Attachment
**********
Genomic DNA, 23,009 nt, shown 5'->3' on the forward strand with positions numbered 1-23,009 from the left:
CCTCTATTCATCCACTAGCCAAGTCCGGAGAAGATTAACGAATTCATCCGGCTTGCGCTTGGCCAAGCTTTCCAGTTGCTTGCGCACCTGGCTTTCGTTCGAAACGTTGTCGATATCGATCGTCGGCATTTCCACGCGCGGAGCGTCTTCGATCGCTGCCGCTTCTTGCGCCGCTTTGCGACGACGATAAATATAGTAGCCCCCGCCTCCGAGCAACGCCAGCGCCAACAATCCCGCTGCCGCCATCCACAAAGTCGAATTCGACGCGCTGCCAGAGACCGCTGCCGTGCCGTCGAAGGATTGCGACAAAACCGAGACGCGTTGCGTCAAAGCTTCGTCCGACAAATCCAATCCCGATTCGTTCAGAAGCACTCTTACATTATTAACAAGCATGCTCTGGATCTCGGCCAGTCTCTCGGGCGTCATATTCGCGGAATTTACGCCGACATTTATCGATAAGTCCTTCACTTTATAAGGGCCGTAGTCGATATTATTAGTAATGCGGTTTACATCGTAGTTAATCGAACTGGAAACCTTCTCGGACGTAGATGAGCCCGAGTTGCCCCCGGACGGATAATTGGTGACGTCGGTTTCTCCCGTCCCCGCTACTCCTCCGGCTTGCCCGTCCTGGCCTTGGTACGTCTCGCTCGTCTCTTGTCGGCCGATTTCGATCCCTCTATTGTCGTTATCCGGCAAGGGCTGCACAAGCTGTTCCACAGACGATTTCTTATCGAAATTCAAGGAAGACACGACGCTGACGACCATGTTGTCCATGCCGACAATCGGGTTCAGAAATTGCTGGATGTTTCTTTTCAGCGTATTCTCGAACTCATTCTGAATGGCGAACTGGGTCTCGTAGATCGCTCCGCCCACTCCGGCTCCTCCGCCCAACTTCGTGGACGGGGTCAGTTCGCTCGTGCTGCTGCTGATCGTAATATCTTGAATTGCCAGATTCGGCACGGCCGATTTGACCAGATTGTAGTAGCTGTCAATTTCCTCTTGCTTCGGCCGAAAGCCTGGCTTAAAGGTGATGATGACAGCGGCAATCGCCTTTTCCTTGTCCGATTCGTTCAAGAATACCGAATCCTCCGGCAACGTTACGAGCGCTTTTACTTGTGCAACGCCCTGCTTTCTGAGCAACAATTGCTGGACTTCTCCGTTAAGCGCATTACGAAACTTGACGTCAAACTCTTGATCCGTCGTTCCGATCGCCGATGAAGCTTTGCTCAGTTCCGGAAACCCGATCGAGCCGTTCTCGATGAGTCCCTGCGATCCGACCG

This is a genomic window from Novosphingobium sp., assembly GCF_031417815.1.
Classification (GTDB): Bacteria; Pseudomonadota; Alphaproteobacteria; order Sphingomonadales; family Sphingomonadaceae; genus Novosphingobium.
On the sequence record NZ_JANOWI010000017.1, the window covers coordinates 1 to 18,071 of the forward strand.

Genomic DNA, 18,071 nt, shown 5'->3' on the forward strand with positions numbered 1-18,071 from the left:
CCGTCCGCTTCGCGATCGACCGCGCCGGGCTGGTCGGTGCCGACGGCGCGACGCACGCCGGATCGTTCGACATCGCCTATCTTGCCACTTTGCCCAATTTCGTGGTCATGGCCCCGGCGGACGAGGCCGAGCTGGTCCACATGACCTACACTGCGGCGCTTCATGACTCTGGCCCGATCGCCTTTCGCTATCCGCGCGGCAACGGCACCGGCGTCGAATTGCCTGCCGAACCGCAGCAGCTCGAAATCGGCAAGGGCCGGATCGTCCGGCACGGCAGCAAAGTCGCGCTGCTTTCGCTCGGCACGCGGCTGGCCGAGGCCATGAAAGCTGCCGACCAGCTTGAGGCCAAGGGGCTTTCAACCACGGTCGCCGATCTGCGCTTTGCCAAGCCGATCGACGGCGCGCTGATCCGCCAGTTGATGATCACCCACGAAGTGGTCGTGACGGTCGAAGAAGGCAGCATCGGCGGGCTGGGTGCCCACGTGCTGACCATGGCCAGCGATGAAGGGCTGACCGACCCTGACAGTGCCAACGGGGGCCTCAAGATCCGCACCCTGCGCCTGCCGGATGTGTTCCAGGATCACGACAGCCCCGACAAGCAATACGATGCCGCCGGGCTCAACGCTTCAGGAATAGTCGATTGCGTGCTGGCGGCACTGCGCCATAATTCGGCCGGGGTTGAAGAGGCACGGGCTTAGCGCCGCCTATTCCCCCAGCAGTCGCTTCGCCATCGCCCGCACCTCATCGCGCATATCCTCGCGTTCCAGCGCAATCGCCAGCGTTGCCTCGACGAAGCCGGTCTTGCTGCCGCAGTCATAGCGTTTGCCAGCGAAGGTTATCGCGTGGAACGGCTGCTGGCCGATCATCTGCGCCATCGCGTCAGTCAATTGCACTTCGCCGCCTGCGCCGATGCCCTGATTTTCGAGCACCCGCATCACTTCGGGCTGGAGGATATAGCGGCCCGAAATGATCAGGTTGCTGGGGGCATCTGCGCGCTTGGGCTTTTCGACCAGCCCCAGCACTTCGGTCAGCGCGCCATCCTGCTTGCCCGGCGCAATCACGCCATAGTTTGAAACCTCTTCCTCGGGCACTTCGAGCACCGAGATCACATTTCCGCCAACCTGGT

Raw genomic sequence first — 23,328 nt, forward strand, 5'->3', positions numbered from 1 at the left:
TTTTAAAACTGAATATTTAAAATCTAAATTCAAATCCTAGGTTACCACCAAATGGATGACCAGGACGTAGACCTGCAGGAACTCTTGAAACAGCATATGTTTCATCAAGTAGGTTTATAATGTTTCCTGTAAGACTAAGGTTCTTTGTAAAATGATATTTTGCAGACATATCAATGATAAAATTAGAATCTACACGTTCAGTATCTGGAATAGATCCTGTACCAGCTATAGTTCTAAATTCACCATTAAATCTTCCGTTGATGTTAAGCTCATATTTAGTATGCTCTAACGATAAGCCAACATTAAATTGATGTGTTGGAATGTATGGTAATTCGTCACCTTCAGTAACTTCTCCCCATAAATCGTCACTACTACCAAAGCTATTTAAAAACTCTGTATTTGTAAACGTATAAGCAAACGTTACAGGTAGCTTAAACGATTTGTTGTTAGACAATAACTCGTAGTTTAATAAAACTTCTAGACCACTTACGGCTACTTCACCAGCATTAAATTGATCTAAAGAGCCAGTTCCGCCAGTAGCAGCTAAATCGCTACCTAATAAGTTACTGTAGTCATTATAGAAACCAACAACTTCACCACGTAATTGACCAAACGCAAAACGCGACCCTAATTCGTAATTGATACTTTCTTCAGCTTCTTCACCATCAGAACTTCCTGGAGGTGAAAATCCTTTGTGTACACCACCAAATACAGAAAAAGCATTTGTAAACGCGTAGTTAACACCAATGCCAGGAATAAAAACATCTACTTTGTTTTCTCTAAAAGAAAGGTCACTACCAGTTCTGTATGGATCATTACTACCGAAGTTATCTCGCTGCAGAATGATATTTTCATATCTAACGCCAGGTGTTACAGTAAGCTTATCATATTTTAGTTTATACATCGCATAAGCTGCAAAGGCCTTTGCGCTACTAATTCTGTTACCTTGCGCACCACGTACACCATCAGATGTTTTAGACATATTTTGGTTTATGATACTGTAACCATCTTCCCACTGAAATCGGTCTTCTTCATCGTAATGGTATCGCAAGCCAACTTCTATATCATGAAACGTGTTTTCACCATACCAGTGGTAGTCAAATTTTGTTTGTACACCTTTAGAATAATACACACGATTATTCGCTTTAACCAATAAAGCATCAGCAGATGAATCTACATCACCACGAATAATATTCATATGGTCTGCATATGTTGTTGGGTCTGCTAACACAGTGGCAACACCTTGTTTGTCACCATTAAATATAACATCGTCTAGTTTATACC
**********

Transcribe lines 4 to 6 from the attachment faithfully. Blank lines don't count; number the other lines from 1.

Classification (GTDB): Bacteria; Pseudomonadota; Alphaproteobacteria; order Sphingomonadales; family Sphingomonadaceae; genus Novosphingobium.
On the sequence record NZ_JANOWI010000017.1, the window covers coordinates 1 to 18,071 of the forward strand.

Genomic DNA, 18,071 nt, shown 5'->3' on the forward strand with positions numbered 1-18,071 from the left: